ATI and Nvidia draw battle lines for 2003

It could be a merry holiday season for the chipmakers at ATI Technologies Inc., who have beaten their rivals at Nvidia Corp. to the Christmas market with their latest line of video cards.

While Nvidia announced its new high-end GeForce FX chip at last month’s Comdex Fall event in Las Vegas,

graphics cards with it won’t appear on retailers’ shelves until February. That means ATI’s top Radeon 9700 Pro and its recently released mid-market derivatives – the 9700, the 9500 Pro and the 9500 – could be in the shopping carts of PC users who can’t wait for the fastest in graphics performance.

However, a month or two may not mean much to Nvidia. According to Mercury Research of Cave Creek, Ariz., in the third quarter it held 65 per cent of the worldwide market for desktop graphic cards, with Markham, Ont.-based ATI trailing in second place by 37 points.

The 9700, 9500 Pro and 9500 have similar features to the 9700 Pro but are aggressively priced as low as US$199, said Eric Lundgren, ATI’s product manager for its high-end line.

At that price, he said, sales volumes go up eight times compared to a high-end product like the 9700 Pro.

“”ATI has been doing fairly well in getting some new design wins with their mid-range products, so we might see some change in Q4 (market share),”” says Mercury Research principal Dean McCarron.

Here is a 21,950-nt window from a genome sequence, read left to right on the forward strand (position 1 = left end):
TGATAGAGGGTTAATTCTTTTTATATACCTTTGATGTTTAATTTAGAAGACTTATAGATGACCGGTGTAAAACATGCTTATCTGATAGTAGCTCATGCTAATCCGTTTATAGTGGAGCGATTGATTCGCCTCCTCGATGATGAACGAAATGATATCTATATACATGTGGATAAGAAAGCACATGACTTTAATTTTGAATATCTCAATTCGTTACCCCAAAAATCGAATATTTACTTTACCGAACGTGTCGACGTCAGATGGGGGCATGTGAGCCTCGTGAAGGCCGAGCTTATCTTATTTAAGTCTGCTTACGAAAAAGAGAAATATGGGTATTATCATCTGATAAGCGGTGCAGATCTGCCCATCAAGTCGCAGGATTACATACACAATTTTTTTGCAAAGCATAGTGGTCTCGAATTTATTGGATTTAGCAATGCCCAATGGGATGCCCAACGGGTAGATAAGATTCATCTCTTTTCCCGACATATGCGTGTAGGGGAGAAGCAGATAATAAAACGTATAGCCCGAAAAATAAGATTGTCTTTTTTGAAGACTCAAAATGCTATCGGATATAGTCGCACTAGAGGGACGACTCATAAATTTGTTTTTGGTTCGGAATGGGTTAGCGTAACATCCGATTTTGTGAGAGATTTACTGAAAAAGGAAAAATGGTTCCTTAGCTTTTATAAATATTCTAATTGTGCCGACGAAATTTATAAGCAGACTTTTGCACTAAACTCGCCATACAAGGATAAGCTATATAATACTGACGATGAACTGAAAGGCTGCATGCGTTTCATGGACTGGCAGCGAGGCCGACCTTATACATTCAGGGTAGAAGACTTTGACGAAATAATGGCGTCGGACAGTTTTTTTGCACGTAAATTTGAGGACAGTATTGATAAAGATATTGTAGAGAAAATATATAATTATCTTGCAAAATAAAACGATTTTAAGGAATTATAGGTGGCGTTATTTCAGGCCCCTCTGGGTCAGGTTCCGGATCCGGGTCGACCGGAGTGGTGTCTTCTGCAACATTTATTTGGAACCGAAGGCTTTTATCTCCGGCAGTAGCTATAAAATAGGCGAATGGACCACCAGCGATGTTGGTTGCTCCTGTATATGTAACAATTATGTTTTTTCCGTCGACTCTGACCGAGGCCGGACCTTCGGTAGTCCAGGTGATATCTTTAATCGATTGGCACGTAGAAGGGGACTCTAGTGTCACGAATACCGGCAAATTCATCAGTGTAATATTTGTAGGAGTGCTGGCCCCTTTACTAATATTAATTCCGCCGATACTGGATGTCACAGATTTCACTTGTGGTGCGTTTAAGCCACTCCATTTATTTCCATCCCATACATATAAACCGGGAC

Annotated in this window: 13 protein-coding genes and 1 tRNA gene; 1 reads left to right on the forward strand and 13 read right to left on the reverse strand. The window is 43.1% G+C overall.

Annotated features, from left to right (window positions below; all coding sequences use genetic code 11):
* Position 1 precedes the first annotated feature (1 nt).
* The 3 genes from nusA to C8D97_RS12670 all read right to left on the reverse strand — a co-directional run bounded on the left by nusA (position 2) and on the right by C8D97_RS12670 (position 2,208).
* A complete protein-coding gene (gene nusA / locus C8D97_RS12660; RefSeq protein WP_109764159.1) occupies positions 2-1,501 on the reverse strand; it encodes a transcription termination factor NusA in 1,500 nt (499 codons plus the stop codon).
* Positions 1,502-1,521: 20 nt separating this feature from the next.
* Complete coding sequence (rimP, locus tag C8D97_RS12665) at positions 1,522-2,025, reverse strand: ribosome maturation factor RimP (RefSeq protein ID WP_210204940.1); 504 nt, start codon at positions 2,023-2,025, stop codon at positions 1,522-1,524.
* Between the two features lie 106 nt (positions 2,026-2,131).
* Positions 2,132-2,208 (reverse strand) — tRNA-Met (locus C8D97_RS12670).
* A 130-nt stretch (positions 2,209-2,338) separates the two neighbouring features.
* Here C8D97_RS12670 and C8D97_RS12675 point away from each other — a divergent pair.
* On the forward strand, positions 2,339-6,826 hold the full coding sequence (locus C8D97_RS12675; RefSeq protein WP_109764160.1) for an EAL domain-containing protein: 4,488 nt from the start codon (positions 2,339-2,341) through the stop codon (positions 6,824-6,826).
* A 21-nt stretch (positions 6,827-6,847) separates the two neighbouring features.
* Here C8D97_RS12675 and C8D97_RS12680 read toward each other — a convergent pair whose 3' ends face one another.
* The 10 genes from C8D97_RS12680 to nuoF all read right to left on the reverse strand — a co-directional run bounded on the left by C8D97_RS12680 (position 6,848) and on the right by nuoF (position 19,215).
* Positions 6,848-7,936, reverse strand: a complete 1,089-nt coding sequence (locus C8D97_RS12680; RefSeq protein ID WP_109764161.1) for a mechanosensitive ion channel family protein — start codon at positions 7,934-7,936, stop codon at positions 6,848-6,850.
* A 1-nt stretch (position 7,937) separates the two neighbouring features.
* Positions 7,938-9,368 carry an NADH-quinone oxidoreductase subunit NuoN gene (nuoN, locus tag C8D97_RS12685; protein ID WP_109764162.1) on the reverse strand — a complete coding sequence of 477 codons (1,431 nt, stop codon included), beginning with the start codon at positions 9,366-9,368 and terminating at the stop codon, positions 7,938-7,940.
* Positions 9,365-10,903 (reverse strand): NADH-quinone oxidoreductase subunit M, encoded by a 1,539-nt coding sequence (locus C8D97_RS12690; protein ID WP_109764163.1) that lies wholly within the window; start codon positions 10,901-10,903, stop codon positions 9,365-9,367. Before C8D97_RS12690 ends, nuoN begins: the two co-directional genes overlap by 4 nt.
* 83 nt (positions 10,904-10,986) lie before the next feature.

“”But until the dust settles we really won’t know.””

When the air will clear isn’t clear. Lundgren said ATI will bring out a new product around the time Nvidia launches the FX.

What makes these new graphic chips interesting is that they can take advantage of fully programmable graphics, such as in animated feature movies some users play on their PCs. “”We’re getting to the point where the graphics chip is becoming more powerful that the CPU (central processing unit),”” said Lundgren.

In announcing the GeForce FX, Nvidia said the chip delivers “”cinematic-quality graphics and special effects in real time,”” with its 500 MHz processor and 128-bit colour processing engine, giving game developers “”the power to create awe-inspiring visuals.””

To do all that the new ATI and Nvidia chips are designed to take advantage of Microsoft Corp.’s upcoming DirectX 9 multimedia programming interfaces, which is expected to be finalized early next year.

“”When they’re paired with software that’s designed to make use of DirectX 9, the new chips (will) offer a much higher degree of realism than you see with previous generations of technology,”” agrees McCarron. “”And that is probably what will be driving a lot of sales and upgrades, because it’s a very noticeable difference.””

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Howard Solomon
Howard Solomon
Currently a freelance writer. Former editor of and Computing Canada. An IT journalist since 1997, Howard has written for several of ITWC's sister publications, including Before arriving at ITWC he served as a staff reporter at the Calgary Herald and the Brampton (Ont.) Daily Times.

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